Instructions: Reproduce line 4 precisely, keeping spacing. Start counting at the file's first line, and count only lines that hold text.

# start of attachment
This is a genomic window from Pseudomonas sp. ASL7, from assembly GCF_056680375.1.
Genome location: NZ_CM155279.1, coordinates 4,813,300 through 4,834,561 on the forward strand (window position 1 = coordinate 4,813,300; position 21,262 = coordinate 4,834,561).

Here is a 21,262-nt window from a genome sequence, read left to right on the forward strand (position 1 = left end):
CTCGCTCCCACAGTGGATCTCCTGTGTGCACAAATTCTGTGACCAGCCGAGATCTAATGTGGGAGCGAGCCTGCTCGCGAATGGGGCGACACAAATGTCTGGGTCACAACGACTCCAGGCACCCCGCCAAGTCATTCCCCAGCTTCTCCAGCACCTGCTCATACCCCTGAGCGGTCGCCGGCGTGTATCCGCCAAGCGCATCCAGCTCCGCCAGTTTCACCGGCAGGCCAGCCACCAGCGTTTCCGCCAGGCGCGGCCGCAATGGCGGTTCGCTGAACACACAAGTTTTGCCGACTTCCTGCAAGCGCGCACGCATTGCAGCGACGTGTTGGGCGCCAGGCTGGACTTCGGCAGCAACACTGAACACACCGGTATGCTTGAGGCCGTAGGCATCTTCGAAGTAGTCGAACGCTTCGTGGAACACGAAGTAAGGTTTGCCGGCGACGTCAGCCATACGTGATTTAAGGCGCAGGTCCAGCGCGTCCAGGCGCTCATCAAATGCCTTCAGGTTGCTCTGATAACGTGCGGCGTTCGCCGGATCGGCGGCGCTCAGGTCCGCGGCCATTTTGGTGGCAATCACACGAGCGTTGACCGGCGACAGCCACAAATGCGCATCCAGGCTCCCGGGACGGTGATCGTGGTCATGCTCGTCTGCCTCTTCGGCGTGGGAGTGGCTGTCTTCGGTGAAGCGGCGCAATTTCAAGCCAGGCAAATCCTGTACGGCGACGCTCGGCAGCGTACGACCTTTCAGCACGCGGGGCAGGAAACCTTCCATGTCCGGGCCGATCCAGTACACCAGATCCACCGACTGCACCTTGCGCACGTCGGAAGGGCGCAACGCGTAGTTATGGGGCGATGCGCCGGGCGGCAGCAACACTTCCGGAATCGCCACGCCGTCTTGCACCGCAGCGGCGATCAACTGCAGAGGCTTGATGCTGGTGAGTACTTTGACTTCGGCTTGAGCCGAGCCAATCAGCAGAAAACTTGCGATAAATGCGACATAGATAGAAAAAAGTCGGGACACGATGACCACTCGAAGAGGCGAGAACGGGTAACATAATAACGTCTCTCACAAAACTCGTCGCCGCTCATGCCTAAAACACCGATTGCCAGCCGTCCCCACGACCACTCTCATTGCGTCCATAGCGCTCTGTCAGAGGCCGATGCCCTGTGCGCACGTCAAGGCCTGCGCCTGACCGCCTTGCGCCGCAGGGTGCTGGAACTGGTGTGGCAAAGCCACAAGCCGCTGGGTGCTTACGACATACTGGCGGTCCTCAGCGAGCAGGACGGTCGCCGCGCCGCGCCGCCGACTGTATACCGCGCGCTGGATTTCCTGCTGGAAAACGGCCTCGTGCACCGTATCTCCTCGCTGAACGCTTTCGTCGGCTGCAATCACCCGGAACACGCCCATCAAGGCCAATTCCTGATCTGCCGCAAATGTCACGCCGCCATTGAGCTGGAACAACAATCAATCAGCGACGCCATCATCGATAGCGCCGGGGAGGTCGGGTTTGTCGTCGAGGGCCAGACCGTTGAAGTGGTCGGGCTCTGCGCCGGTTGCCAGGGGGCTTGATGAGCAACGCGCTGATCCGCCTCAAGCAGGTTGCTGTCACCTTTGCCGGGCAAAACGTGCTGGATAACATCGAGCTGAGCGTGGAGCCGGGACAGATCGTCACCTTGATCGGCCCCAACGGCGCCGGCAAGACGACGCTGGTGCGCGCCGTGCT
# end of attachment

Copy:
CTCGCTCCCACAGTGGATCTCCTGTGTGCACAAATTCTGTGACCAGCCGAGATCTAATGTGGGAGCGAGCCTGCTCGCGAATGGGGCGACACAAATGTCTGGGTCACAACGACTCCAGGCACCCCGCCAAGTCATTCCCCAGCTTCTCCAGCACCTGCTCATACCCCTGAGCGGTCGCCGGCGTGTATCCGCCAAGCGCATCCAGCTCCGCCAGTTTCACCGGCAGGCCAGCCACCAGCGTTTCCGCCAGGCGCGGCCGCAATGGCGGTTCGCTGAACACACAAGTTTTGCCGACTTCCTGCAAGCGCGCACGCATTGCAGCGACGTGTTGGGCGCCAGGCTGGACTTCGGCAGCAACACTGAACACACCGGTATGCTTGAGGCCGTAGGCATCTTCGAAGTAGTCGAACGCTTCGTGGAACACGAAGTAAGGTTTGCCGGCGACGTCAGCCATACGTGATTTAAGGCGCAGGTCCAGCGCGTCCAGGCGCTCATCAAATGCCTTCAGGTTGCTCTGATAACGTGCGGCGTTCGCCGGATCGGCGGCGCTCAGGTCCGCGGCCATTTTGGTGGCAATCACACGAGCGTTGACCGGCGACAGCCACAAATGCGCATCCAGGCTCCCGGGACGGTGATCGTGGTCATGCTCGTCTGCCTCTTCGGCGTGGGAGTGGCTGTCTTCGGTGAAGCGGCGCAATTTCAAGCCAGGCAAATCCTGTACGGCGACGCTCGGCAGCGTACGACCTTTCAGCACGCGGGGCAGGAAACCTTCCATGTCCGGGCCGATCCAGTACACCAGATCCACCGACTGCACCTTGCGCACGTCGGAAGGGCGCAACGCGTAGTTATGGGGCGATGCGCCGGGCGGCAGCAACACTTCCGGAATCGCCACGCCGTCTTGCACCGCAGCGGCGATCAACTGCAGAGGCTTGATGCTGGTGAGTACTTTGACTTCGGCTTGAGCCGAGCCAATCAGCAGAAAACTTGCGATAAATGCGACATAGATAGAAAAAAGTCGGGACACGATGACCACTCGAAGAGGCGAGAACGGGTAACATAATAACGTCTCTCACAAAACTCGTCGCCGCTCATGCCTAAAACACCGATTGCCAGCCGTCCCCACGACCACTCTCATTGCGTCCATAGCGCTCTGTCAGAGGCCGATGCCCTGTGCGCACGTCAAGGCCTGCGCCTGACCGCCTTGCGCCGCAGGGTGCTGGAACTGGTGTGGCAAAGCCACAAGCCGCTGGGTGCTTACGACATACTGGCGGTCCTCAGCGAGCAGGACGGTCGCCGCGCCGCGCCGCCGACTGTATACCGCGCGCTGGATTTCCTGCTGGAAAACGGCCTCGTGCACCGTATCTCCTCGCTGAACGCTTTCGTCGGCTGCAATCACCCGGAACACGCCCATCAAGGCCAATTCCTGATCTGCCGCAAATGTCACGCCGCCATTGAGCTGGAACAACAATCAATCAGCGACGCCATCATCGATAGCGCCGGGGAGGTCGGGTTTGTCGTCGAGGGCCAGACCGTTGAAGTGGTCGGGCTCTGCGCCGGTTGCCAGGGGGCTTGATGAGCAACGCGCTGATCCGCCTCAAGCAGGTTGCTGTCACCTTTGCCGGGCAAAACGTGCTGGATAACATCGAGCTGAGCGTGGAGCCGGGACAGATCGTCACCTTGATCGGCCCCAACGGCGCCGGCAAGACGACGCTGGTGCGCGCCGTGCT